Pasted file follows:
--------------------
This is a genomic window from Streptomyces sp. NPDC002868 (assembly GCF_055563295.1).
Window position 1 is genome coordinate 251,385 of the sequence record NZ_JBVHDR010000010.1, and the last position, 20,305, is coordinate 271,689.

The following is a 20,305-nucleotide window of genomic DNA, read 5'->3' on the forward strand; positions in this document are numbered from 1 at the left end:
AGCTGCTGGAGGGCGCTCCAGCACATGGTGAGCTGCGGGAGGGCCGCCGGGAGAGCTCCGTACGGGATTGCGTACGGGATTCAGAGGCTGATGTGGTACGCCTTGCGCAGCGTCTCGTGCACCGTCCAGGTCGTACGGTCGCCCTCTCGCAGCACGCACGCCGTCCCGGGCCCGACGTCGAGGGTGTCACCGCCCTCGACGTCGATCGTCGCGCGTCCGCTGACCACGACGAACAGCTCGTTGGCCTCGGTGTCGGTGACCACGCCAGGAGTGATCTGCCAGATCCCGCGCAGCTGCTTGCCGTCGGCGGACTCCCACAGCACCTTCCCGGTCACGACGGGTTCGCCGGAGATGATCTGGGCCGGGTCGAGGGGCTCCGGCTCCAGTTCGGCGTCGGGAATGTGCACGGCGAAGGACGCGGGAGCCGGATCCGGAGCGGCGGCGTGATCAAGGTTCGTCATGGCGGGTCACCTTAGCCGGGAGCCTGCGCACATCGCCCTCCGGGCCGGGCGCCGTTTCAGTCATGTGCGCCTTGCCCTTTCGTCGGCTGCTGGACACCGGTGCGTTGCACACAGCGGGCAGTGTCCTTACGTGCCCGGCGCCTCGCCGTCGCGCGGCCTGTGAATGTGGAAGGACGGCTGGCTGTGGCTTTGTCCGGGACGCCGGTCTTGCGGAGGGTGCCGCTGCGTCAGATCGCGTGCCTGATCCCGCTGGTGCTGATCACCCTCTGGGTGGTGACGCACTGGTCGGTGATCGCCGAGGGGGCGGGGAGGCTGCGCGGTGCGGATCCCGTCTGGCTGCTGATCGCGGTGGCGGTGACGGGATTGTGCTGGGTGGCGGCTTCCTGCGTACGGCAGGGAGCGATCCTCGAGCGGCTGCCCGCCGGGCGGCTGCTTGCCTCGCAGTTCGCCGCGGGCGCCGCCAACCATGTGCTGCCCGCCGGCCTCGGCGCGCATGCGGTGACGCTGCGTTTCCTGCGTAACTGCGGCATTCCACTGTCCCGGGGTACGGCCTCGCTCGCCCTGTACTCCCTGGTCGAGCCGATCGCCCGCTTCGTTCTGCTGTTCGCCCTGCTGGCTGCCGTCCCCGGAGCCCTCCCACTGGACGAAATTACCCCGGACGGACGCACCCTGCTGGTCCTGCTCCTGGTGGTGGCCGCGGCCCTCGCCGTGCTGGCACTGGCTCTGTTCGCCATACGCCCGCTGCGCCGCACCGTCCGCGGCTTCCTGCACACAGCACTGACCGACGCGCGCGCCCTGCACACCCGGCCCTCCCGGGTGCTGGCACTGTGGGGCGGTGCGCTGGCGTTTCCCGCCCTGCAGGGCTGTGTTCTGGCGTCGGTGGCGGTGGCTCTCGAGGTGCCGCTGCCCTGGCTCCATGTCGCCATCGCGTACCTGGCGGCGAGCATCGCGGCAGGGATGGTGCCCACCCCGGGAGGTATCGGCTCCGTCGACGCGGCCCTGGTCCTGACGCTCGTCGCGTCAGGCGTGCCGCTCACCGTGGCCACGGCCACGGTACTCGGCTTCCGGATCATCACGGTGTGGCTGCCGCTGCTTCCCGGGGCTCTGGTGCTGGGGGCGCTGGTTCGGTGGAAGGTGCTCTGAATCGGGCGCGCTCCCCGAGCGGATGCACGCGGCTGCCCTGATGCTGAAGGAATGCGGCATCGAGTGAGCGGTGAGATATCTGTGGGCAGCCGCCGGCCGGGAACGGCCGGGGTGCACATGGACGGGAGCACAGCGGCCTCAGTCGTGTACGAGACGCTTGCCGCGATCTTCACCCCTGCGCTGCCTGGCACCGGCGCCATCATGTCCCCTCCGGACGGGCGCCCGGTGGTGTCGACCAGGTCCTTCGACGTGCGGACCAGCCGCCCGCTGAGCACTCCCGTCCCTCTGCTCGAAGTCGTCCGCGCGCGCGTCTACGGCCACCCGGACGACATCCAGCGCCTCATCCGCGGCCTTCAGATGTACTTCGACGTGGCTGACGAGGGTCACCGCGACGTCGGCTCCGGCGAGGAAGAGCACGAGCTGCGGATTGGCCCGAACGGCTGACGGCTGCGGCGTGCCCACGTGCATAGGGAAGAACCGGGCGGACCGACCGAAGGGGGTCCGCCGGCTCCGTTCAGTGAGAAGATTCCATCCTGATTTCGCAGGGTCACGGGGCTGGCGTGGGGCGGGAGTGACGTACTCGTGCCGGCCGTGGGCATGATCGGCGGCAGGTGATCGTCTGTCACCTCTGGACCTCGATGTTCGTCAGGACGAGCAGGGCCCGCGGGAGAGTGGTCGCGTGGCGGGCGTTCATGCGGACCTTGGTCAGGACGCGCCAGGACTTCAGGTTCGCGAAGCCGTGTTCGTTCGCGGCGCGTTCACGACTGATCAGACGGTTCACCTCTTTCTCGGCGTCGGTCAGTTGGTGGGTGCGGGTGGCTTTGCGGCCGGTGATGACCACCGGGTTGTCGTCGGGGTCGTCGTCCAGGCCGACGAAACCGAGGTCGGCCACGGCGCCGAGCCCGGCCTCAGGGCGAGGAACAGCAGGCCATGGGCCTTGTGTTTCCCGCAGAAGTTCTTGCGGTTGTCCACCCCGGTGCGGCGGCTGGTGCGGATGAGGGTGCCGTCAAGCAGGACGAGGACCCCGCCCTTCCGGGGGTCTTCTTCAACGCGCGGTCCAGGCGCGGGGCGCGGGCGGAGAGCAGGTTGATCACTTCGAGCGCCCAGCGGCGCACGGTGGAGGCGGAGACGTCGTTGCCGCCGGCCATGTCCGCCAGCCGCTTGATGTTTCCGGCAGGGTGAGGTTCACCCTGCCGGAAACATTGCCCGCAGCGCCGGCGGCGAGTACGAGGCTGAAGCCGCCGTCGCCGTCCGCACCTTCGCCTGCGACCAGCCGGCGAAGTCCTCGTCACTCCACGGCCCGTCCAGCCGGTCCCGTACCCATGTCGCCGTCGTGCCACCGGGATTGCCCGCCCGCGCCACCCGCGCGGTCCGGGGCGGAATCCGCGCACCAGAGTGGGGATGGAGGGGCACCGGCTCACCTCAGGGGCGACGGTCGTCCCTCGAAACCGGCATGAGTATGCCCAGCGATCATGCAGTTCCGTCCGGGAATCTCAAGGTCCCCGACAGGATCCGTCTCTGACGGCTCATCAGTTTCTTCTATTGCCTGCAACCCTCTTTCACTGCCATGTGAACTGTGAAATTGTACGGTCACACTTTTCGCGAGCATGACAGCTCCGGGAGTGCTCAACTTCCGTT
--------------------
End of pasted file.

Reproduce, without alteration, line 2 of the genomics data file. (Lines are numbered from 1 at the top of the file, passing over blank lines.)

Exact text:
Window position 1 is genome coordinate 251,385 of the sequence record NZ_JBVHDR010000010.1, and the last position, 20,305, is coordinate 271,689.